When training junior cyclists there are certain considerations that need to be addressed that you wouldn’t need to think of if you were training an adult.
One issue that needs to be addressed dependent on the maturity and age of the client, is that it may be unsafe for them to be riding without a partner. They may not be incredibly aware of the rules of the road and they may be difficult for drivers to see if training on the road. Making sure that they are riding on safe roads or trails, this should be addressed very early on in the process.
Also, when training juniors, the parents are as much your client as the athlete and communication with them can be helpful because many children have difficulty communicating concerns or problems they are facing and parents can often times have a more objective view on the situation.
When training juniors it’s incredibly important to prioritize fun. Your job should really be to make sure that there is longevity in the sport, so making sure that the child enjoys riding and getting better needs to be addressed, even if it means a slower increase in ability, in the long-run training volume and intensity can be added to match increases in desire and motivation.
Intensity over Volume
When training adults increasing volume is a sure way to increase training stress and therefore performance, this is dangerous with juniors because increases in volume is the quickest way to ensure burnout. When creating a schedule for juniors it’s typical to see more intensity to volume ratio just because it’s safer for longevity whilst improving performance. When training children under 14 years old a the max number of hours should be around 10hrs/week, 14-16 years old a safe number of hours should be around 12hrs/week max, and between 16-18 15hrs/week would be the max unless the child is on winter or spring break and just desires to ride more.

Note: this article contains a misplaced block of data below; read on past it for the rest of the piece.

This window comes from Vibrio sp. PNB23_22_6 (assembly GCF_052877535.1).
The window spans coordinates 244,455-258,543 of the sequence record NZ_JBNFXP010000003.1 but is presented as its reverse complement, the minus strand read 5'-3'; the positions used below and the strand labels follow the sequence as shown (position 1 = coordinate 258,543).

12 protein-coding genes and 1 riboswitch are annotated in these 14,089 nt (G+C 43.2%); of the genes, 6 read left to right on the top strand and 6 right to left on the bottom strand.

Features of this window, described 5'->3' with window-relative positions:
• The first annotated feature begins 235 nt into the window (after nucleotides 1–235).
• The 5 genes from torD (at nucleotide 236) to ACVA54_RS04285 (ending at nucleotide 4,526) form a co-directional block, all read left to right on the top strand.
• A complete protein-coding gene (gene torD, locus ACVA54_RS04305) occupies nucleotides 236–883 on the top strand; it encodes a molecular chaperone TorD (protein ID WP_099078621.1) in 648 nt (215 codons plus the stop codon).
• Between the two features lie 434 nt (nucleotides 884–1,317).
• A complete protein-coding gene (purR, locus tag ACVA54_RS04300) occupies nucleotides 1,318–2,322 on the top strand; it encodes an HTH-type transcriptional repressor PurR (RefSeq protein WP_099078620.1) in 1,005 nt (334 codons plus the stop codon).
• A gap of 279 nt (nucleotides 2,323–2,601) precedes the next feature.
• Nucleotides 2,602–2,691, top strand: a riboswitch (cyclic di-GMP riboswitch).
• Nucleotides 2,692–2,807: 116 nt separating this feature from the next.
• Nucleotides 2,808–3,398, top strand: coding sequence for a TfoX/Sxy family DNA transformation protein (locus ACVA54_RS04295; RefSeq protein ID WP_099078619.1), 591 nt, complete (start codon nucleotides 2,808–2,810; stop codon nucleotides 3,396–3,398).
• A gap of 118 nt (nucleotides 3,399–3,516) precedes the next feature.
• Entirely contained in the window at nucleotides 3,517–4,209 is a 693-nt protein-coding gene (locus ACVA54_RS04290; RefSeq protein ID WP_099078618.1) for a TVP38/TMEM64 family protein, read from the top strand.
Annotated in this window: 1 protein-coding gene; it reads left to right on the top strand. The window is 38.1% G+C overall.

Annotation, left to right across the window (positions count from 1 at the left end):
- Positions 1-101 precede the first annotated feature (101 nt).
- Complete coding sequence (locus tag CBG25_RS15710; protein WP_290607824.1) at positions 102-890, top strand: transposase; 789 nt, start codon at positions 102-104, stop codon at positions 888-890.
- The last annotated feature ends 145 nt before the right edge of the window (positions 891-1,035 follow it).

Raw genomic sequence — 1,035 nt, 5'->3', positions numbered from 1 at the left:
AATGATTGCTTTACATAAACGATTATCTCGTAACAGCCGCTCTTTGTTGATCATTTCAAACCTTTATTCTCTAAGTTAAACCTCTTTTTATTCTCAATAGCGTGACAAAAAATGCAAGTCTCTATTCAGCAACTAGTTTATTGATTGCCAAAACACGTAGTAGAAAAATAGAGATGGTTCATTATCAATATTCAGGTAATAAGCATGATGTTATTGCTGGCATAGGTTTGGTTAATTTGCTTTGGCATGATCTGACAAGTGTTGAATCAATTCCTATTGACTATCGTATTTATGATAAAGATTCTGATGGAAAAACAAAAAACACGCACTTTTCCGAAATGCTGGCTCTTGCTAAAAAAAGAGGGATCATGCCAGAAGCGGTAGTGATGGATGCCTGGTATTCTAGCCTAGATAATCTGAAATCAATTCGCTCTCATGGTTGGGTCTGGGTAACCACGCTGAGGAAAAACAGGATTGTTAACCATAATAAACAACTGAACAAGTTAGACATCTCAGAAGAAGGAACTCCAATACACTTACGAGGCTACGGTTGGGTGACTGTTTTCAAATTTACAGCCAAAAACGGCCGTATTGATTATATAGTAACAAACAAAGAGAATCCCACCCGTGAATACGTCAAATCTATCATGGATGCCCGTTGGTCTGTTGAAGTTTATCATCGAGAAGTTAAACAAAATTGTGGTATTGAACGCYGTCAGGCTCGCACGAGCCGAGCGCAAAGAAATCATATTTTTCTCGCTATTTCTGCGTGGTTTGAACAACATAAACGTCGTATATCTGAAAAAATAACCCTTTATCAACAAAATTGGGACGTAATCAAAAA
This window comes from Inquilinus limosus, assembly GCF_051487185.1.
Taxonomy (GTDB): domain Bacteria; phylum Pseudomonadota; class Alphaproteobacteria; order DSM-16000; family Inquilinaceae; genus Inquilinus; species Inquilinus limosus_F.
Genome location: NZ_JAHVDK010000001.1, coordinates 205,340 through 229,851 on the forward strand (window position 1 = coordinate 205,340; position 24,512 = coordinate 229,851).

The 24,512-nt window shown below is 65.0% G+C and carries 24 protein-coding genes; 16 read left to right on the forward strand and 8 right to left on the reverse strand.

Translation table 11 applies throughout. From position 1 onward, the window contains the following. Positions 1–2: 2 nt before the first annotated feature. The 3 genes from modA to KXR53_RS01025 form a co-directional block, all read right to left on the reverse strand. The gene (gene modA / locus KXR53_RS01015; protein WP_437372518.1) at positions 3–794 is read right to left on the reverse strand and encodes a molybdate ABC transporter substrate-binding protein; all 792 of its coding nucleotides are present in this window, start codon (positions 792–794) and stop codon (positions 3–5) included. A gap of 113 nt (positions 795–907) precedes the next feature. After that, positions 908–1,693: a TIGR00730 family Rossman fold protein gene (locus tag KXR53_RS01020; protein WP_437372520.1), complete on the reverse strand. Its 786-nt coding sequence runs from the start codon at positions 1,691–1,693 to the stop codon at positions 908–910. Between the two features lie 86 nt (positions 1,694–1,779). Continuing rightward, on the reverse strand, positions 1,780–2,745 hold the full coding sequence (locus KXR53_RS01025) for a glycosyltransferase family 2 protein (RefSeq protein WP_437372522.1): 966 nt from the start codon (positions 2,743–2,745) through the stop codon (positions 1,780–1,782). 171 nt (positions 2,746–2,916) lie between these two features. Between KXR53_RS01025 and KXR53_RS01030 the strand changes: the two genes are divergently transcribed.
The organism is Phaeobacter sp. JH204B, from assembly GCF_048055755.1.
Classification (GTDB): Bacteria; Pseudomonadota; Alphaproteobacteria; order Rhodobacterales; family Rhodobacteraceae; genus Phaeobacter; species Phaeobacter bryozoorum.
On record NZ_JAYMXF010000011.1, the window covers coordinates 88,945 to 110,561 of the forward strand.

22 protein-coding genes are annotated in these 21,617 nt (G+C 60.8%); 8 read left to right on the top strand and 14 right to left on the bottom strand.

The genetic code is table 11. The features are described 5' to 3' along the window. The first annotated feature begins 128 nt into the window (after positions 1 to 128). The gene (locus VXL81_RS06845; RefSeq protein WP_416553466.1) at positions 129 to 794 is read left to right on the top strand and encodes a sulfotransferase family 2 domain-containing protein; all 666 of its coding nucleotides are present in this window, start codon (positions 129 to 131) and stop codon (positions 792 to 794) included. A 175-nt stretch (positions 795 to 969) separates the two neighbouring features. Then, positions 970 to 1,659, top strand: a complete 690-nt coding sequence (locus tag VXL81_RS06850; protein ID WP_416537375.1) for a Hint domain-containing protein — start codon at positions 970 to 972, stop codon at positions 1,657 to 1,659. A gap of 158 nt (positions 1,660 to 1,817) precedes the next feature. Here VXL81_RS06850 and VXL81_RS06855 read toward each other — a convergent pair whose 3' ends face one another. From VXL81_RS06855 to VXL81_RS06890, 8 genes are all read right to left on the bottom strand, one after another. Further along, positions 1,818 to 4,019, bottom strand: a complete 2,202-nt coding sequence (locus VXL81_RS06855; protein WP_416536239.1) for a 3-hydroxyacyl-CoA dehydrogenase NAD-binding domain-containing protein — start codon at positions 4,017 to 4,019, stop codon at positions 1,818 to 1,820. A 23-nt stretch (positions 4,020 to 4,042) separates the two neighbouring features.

Lastly, the amount of structure that should be given in the workouts depends on the maturity and desire of the client. If they are extremely motivated and mature enough to do the workouts as prescribed then you should give them what you would give an adult, if they seem to become unmotivated or aren’t having as much fun then you should immediately switch to less structured workouts, you could do this by assigning workouts by Perceived Exertion or telling them flat vs. hilly course.